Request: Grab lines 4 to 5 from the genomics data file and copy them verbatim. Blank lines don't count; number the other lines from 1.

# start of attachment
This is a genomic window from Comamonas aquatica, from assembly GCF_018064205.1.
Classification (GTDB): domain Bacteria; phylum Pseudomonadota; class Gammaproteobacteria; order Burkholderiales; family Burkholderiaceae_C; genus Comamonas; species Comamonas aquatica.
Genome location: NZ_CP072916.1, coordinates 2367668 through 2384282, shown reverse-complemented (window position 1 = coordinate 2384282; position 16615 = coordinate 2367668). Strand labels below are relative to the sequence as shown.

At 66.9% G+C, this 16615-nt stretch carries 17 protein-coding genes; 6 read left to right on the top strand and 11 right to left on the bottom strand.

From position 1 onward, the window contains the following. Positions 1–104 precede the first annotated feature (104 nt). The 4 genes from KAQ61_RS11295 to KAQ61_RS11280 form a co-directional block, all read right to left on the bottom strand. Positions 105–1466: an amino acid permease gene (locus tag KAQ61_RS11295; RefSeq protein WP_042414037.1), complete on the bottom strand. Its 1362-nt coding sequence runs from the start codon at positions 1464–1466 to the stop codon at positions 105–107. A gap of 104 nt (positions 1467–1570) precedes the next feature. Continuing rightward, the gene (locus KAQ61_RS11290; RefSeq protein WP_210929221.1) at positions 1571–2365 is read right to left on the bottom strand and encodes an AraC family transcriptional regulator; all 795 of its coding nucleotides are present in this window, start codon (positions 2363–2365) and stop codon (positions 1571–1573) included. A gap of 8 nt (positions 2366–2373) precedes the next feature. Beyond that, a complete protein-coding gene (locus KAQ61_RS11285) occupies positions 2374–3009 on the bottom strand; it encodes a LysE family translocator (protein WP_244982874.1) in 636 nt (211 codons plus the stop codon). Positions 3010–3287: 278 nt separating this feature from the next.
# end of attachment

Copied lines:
At 66.9% G+C, this 16615-nt stretch carries 17 protein-coding genes; 6 read left to right on the top strand and 11 right to left on the bottom strand.

From position 1 onward, the window contains the following. Positions 1–104 precede the first annotated feature (104 nt). The 4 genes from KAQ61_RS11295 to KAQ61_RS11280 form a co-directional block, all read right to left on the bottom strand. Positions 105–1466: an amino acid permease gene (locus tag KAQ61_RS11295; RefSeq protein WP_042414037.1), complete on the bottom strand. Its 1362-nt coding sequence runs from the start codon at positions 1464–1466 to the stop codon at positions 105–107. A gap of 104 nt (positions 1467–1570) precedes the next feature. Continuing rightward, the gene (locus KAQ61_RS11290; RefSeq protein WP_210929221.1) at positions 1571–2365 is read right to left on the bottom strand and encodes an AraC family transcriptional regulator; all 795 of its coding nucleotides are present in this window, start codon (positions 2363–2365) and stop codon (positions 1571–1573) included. A gap of 8 nt (positions 2366–2373) precedes the next feature. Beyond that, a complete protein-coding gene (locus KAQ61_RS11285) occupies positions 2374–3009 on the bottom strand; it encodes a LysE family translocator (protein WP_244982874.1) in 636 nt (211 codons plus the stop codon). Positions 3010–3287: 278 nt separating this feature from the next.